Photo courtesy of Aessai from their AW20 collection

Have you ever wondered what really makes an item sustainable? Or debated the qualities of an "it" item? Maybe you've pondered the future of retail in a post-pandemic world?
In a strange cycle of 'normal' life starting, pausing and restarting, more questions than answers have arisen in our daily lives but in an effort to understand our surroundings better, we've decided to get some answers.  

We're starting with what we know best and that is the questions driving the fashion and beauty industry forward. From topics on sustainability to the merits of organic beauty, we'll be digging into the questions that have perplexed us and piqued our curiosity; and to do so, we enlist the help of industry experts to get the full run-down.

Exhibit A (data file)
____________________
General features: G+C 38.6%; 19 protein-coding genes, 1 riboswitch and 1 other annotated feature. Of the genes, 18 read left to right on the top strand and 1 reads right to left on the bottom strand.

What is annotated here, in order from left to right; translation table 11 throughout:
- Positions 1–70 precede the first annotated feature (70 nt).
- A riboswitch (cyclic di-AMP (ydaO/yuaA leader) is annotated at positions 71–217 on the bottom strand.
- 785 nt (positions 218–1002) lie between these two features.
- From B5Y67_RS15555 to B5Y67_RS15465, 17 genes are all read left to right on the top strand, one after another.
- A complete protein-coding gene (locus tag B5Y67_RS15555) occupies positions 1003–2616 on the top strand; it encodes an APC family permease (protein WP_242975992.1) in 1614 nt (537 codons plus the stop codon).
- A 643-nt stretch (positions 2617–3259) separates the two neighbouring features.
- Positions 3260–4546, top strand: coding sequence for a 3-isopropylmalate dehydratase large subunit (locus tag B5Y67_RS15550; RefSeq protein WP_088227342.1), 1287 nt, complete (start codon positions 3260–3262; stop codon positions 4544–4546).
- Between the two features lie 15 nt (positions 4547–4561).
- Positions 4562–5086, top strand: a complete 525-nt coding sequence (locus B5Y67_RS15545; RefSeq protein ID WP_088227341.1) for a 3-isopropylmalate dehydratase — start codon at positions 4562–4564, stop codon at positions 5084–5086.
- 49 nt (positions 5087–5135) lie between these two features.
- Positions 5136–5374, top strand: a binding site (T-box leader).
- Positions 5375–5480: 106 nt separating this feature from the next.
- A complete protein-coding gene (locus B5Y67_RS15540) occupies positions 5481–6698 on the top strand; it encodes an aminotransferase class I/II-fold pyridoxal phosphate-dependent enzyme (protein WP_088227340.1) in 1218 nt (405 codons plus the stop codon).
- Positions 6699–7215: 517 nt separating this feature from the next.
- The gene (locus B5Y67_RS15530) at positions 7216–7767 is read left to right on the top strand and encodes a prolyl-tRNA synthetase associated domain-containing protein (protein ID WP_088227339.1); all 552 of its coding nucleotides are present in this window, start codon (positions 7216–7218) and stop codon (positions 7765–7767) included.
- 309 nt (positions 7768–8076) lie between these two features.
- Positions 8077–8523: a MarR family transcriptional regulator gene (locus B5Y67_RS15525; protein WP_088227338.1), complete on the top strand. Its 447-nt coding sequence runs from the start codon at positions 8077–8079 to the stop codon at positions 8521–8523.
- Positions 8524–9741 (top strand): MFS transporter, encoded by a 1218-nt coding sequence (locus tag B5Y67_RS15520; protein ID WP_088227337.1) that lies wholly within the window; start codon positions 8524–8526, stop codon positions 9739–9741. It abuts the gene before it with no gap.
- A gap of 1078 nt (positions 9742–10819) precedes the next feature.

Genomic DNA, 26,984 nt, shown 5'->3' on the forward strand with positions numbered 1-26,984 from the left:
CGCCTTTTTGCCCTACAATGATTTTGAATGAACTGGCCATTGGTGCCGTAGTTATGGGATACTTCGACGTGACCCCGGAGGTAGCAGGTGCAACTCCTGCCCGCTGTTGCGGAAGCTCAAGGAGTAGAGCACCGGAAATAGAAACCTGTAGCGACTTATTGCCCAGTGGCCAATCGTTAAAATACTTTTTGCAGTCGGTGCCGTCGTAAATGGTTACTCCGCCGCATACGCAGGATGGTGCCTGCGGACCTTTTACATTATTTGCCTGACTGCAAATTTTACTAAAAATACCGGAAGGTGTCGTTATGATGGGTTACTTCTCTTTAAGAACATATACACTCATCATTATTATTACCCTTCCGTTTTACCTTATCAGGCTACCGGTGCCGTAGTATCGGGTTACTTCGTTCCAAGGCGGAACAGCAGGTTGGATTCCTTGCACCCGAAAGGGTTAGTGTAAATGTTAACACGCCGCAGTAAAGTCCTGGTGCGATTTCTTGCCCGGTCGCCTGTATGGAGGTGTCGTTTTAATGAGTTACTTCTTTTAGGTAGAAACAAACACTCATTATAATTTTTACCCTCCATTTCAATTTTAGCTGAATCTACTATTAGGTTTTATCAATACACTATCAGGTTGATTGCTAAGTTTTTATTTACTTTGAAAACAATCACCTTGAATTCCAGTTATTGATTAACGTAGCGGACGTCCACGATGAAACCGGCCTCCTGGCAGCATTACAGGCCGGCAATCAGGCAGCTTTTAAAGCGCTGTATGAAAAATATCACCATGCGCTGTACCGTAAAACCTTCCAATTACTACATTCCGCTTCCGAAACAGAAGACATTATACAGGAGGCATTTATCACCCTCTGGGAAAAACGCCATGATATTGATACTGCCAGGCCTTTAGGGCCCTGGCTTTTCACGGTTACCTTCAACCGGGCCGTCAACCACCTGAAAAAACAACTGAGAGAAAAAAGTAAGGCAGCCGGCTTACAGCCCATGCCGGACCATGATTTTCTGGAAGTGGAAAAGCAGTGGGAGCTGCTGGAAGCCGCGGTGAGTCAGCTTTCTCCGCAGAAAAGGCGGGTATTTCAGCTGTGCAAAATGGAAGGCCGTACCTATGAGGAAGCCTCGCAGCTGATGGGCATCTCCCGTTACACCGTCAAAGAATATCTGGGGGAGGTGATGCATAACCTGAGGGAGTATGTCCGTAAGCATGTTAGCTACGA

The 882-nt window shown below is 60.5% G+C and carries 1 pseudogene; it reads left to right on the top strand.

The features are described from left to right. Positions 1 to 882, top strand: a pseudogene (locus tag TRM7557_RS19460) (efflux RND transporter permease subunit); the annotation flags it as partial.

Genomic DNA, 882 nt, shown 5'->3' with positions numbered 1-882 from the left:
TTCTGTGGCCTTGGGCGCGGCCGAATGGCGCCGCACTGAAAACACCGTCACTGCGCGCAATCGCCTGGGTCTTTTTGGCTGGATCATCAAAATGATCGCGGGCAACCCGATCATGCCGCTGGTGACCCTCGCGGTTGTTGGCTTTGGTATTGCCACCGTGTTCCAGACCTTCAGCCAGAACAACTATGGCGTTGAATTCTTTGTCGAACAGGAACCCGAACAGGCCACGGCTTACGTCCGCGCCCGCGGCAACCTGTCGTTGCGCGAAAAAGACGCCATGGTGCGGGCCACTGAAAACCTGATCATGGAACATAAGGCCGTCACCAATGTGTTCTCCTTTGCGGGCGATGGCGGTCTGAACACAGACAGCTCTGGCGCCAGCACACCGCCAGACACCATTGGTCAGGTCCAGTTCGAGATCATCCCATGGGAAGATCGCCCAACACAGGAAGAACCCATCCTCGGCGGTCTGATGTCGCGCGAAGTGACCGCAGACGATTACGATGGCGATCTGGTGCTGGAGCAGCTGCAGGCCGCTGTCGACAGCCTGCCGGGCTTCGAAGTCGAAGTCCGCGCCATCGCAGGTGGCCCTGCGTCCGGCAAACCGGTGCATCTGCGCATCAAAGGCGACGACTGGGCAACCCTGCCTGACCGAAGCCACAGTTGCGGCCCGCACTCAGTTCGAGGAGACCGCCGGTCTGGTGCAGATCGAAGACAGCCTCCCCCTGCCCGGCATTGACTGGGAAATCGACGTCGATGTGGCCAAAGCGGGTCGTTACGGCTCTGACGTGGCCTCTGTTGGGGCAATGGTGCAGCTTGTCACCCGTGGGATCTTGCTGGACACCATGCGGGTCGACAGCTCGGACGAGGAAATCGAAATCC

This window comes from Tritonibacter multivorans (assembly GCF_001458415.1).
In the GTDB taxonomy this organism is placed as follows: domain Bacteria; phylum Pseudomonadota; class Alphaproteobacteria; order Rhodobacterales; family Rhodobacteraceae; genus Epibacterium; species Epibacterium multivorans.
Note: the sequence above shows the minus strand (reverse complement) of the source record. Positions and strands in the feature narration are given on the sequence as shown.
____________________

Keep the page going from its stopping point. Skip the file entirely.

For the first instalment in the series, we are talking knitwear! In your wardrobe, you may have an alpaca wool scarf here and a jumper made with a mixed blend of nylon & polyester over there and hey, maybe you love them both but today, we're weighing them up against each other to explore their differences and learn just how sustainable they are.

What is the difference between natural vs. synthetic materials when it comes to quality and longevity?
Cashmere, Alpaca and Merino wool are often the hallmark of luxury knitwear. We invest in our cashmere jumpers and wool scarves usually because they are "higher quality" but in saying this, what exactly are we referring to – the touch and feel, the farming in lands far beyond us, its condition after years of use or all of the above?